TJ Boulting is delighted to present our summer group show, where several leading independent art and photobook publishers have been invited to curate the work of artists and photographers of interest to them. In recent years there has been a prolific amount of activity in the art publishing world, with new fairs and specialist bookshops springing up, and particularly a rise in young publishers, innovating on small budgets and producing exciting and original small-run publications, often a far-cry from the traditional models seen before in art publishing.
To celebrate this renewed focus on publishing as a fertile hotbed of artistic output, a small selection of art and photobook publishers have been invited to present their chosen artists and photographers, who in the majority of cases they have worked with on publications. It is an opportunity to bring together not only the various artists and photographers, but also highlight the publishers responsible for showcasing their work.
The slim economic return of publishing, especially in the general financial downturn, conversely has lead to a passionate and creative output for those who are, against the odds, bringing out new and original publications. The talent often discovered through the selective process of each publisher and the commitment inherent in the process of bringing a project to fruition, can be reflected on in the fact that publishers now are in many ways the new curators.
Often the artist and photographer has directed this innovative attitude into their own work and self-publish, such as Italian photographer Nicolo Degiorgis and his recent acclaimed project ‘Hidden Islam’ of disguised mosques in northern Italy. Bruno Ceschel of Self Publish Be Happy has been a pioneering platform in this area, and presents one of the early photographers he worked with, Lorenzo Vitturi, who is currently opening a solo show of his work at The Photographers’ Gallery ‘Dalston Anatomy’, in no small part thanks to the acclaimed book.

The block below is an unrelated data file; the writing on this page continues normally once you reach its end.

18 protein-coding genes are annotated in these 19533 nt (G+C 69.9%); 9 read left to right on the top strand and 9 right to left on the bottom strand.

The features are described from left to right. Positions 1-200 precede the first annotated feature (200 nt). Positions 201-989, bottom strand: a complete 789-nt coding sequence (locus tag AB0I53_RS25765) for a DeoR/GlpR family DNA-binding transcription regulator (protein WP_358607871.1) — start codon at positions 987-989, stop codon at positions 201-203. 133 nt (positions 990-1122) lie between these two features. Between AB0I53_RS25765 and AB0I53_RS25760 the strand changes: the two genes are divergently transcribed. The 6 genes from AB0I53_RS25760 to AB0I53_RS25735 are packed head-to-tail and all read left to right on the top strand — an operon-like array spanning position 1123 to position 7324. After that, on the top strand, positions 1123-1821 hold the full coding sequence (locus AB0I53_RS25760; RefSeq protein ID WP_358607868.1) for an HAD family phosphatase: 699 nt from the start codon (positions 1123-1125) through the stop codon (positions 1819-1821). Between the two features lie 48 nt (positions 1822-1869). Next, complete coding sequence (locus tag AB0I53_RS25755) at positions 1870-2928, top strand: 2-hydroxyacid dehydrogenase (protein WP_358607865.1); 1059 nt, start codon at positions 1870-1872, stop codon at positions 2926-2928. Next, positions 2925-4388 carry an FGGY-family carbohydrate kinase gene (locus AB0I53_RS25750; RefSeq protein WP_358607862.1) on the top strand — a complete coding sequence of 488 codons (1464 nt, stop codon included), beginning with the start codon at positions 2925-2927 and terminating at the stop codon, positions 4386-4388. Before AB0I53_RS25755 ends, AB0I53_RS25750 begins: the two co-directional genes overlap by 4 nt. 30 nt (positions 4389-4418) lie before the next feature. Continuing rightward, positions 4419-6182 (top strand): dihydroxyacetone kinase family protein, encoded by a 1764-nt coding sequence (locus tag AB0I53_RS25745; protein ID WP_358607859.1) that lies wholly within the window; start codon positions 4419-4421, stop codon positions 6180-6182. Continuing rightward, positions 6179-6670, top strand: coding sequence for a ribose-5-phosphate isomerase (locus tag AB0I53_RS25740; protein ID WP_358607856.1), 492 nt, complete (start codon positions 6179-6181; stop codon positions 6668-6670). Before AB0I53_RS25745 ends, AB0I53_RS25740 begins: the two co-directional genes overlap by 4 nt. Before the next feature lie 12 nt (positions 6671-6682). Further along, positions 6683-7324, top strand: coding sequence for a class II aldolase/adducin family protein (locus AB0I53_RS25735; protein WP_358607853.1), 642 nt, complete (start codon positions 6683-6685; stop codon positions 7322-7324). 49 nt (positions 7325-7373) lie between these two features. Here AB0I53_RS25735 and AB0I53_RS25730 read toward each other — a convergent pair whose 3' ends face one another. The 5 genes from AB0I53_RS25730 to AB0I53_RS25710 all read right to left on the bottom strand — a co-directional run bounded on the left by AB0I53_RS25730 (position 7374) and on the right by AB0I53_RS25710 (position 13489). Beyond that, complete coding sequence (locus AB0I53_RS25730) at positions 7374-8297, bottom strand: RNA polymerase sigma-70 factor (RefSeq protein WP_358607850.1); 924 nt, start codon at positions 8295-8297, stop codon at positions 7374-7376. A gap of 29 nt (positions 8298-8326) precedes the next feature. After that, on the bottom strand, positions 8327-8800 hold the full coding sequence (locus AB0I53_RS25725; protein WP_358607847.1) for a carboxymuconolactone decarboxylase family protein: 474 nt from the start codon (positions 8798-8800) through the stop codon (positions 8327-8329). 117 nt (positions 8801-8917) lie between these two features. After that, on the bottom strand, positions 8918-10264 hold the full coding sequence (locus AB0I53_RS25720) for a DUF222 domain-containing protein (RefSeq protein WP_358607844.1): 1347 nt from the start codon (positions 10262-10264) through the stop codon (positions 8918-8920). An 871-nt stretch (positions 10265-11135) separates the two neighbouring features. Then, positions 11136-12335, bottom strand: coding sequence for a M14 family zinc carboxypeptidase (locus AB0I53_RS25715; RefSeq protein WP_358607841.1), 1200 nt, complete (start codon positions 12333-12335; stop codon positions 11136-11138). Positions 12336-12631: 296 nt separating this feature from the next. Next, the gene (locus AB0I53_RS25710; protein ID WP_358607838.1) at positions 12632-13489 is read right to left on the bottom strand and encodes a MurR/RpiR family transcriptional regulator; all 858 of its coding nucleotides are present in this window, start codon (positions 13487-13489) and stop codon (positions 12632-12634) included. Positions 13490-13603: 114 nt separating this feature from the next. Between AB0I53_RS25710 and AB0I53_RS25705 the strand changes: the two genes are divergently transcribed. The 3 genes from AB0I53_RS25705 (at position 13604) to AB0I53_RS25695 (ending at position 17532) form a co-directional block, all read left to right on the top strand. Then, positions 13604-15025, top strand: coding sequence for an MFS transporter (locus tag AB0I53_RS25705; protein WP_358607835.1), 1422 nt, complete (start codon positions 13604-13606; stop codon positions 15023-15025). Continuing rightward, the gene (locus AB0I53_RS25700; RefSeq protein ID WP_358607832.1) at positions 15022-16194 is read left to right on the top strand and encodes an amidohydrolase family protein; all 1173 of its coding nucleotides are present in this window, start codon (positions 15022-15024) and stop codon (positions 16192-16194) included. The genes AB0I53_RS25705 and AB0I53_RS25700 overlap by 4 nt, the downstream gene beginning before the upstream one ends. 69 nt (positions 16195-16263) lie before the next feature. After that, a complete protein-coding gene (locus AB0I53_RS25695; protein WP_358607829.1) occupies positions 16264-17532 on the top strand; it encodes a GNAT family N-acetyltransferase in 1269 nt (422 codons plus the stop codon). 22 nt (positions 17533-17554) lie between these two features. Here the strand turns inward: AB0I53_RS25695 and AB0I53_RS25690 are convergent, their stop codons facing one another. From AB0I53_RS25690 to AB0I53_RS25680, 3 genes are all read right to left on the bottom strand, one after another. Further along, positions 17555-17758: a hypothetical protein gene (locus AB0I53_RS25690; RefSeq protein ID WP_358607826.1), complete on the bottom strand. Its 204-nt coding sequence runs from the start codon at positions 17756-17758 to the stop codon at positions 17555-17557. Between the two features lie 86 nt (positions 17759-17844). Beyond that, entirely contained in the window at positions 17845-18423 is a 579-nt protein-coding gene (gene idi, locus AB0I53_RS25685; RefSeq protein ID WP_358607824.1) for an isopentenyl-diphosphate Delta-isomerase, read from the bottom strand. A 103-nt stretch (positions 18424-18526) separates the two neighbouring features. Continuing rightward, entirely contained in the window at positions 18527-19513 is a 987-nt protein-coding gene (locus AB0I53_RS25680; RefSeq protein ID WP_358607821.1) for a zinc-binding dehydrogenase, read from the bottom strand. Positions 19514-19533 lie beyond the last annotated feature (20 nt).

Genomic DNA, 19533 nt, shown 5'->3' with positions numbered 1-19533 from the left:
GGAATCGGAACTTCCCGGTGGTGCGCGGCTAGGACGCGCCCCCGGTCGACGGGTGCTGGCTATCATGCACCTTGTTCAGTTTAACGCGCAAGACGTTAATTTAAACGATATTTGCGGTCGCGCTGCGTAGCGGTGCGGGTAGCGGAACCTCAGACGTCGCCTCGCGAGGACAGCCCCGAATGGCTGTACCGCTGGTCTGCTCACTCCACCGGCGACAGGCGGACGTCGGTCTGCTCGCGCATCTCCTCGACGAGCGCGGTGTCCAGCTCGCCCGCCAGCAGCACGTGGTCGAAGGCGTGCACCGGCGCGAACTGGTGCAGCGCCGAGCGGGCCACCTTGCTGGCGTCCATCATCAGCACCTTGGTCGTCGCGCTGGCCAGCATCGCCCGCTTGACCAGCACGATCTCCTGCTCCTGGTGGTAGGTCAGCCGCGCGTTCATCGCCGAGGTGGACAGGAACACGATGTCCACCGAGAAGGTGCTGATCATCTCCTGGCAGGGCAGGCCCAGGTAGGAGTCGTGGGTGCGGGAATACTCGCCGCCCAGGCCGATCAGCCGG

The small and hand-made artist books of a few hundred copies of Akina Books sell out almost immediately, and here they present their forthcoming first offset printed book by Italian photographer Federico Clavarino, which they will release during the Unseen book fair in Amsterdam this September.
Harry Hardy and Ben Weaver of Here Press have released several original and unusual projects in documentary photography, and together with Lewis Chaplin, a photographer and also publisher of his own imprint Fourteen-Nineteen, have collaborated on a new publication, the protagonist of which is the subject here of Chaplin’s 6x7 portraits taken of him within his domestic environment.
Alix Janta of Adad Books’s monochrome collection of works by different artists ‘Traces’, explores the concepts of technicality and texture through various printing processes and techniques, either classical or their own innovation. Hannah Watson of Trolley Books’s presentation in contrast is ‘Protanopiautopia’, where each artist harnesses the aesthetics of colour, and in particular pink, to depict less than aesthetic subjects in a form of ‘colour blindness’ to their content. Ricardo Cases’s brightly coloured pigeons from his acclaimed first book ‘Paloma al Aire’, and artists Boo Saville and Henry Hudson, whose pink hues disguise a more sinister and less than fragrant subject matter. Aron Morel of Morel Books looks back to the original print-making techniques of William Blake, created by Michael Phillips, an academic who studied the process in depth, and is presented alongside a polaroid taken by Patti Smith of Blake’s death mask.
Finally Timothy Prus of the London-based Archive of Modern Conflict presents the work of Deutshe Borse nominated Spanish photographer Cristina de Middel, with whom he has collaborated and produced several projects in recent years, and for this exhibition as well as Cristina’s new publication with AMC on her subversive take on Chairman Mao’s ‘Party’, for the opening there will be a performance where Prus invites the book-loving sadists among us to the active cutting up and subsequent rearrangement and reappropriation through collage of the book itself.
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